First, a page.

This study examined the occupational experiences of deans of medicine during five decades, 1940-1992, to explore whether changes in their prior career paths could explain the increasing turnover of deans that occurred during this period. The results indicate that deans are now more likely to have had previous administrative experience, as either chairs or lower-level administrators, than they were in earlier decades; in most cases, this administrative experience has occurred in the same institutions in which they were appointed to the deanship ('inside hires'). However, the greater number of deans with prior administrative experience cannot explain the increasing turnover of deans because administrative experience was associated with longer tenures. The kinds of positions the deans took upon leaving office did not change during the study period, particularly among those who had short tenures of four years or less. During the five decades, inside hires leaving during their first five years in office most often moved into faculty, chair, or lower-level administrative positions. Outside hires leaving during their first five years most often went on to higher-level administrative positions. The study results do not support the hypothesis that the shorter tenures of deans in recent decades are related to their previous professional experiences or to increasing opportunities for deans to move to better positions. In conclusion, the authors emphasize that organizational and environmental factors rather than deans' individual characteristics must have played the dominant role in the increasing turnover of deans of medicine in recent years.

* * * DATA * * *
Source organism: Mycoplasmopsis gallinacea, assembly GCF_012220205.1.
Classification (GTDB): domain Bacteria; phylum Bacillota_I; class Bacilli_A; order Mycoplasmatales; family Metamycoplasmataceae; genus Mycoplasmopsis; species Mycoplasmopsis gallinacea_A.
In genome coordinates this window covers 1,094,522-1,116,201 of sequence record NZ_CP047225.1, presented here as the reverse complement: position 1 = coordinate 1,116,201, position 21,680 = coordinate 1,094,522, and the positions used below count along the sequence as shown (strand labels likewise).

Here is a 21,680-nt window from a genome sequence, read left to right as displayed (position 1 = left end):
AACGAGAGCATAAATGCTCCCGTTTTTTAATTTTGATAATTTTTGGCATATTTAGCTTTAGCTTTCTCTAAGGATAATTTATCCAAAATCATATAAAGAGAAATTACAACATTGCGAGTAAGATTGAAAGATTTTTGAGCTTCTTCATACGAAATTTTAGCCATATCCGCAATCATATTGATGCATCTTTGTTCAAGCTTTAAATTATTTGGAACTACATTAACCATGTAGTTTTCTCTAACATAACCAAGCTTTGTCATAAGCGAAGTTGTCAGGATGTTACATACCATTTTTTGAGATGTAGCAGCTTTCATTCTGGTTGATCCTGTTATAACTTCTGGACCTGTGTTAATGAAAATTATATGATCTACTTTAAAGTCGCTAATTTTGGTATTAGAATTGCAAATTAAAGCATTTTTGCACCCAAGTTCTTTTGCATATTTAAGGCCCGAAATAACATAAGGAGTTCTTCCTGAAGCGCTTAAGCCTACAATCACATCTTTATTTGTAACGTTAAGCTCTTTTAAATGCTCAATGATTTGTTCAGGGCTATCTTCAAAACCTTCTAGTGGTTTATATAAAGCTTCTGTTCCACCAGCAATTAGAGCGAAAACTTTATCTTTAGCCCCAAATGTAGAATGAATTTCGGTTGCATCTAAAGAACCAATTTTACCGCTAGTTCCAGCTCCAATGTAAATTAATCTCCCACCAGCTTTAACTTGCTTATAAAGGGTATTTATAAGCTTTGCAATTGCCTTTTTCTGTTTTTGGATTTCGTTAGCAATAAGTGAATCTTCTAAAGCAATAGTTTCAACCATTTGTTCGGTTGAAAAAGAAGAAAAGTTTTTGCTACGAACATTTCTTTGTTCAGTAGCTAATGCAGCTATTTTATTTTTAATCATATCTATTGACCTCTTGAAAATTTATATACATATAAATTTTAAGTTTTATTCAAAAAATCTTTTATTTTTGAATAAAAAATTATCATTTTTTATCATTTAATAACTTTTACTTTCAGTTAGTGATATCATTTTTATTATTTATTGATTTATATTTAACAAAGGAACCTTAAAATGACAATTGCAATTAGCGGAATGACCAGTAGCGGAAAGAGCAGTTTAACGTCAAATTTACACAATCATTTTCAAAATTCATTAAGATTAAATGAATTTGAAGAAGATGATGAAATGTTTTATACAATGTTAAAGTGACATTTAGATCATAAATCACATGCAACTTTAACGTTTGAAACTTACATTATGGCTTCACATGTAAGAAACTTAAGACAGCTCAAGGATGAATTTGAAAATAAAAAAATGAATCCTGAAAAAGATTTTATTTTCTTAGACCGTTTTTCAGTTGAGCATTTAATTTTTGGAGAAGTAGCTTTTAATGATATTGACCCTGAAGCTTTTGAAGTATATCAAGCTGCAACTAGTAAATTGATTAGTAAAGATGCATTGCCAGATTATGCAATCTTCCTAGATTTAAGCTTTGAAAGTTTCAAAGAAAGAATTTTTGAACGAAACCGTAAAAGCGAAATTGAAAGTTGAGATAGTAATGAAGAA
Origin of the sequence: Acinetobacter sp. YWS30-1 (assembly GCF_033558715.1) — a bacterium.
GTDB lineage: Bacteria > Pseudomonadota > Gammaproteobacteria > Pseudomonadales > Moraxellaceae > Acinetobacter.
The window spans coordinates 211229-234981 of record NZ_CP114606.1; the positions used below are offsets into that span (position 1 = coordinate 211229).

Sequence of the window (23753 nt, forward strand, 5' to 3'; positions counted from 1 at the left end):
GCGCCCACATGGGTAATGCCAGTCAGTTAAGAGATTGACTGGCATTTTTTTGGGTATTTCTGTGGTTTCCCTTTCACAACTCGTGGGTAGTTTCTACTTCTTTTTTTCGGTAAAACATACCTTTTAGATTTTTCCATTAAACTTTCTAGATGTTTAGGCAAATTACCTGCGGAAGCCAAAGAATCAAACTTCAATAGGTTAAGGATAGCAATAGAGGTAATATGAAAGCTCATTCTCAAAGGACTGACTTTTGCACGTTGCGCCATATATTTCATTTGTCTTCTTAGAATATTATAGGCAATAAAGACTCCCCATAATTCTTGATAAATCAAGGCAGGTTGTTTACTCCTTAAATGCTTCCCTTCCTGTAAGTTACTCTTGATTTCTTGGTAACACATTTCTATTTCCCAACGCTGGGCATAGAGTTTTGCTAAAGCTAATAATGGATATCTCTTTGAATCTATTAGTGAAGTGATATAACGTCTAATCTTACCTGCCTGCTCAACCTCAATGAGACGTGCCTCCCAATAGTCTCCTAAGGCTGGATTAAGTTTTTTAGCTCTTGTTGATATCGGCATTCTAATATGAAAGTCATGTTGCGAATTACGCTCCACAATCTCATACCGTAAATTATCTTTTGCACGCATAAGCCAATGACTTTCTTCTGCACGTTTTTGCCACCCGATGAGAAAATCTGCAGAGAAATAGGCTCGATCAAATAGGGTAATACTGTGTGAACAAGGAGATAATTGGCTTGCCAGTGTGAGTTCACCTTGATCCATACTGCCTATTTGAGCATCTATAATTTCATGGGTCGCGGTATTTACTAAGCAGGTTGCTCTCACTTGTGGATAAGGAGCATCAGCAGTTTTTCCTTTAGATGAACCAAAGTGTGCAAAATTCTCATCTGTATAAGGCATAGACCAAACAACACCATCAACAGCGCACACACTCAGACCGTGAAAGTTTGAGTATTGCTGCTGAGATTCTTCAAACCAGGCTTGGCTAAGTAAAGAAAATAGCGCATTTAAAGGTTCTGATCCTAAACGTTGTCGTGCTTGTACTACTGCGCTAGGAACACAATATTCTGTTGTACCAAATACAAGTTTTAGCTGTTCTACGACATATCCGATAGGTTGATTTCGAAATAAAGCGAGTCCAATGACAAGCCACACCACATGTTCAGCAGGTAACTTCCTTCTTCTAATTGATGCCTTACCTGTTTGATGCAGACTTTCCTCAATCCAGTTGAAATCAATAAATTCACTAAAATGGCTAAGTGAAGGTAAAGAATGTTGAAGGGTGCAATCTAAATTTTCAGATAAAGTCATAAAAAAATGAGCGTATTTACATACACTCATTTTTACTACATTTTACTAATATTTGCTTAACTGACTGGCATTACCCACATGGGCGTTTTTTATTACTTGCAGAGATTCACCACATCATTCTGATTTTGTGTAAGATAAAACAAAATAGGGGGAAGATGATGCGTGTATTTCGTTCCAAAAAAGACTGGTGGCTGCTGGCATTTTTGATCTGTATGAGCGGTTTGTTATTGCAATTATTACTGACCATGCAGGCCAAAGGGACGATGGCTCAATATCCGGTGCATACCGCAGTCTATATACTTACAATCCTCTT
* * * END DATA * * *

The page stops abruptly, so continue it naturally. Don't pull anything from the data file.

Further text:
|Number of pages||7|
|Publication status||Published - 1 Jan 1995|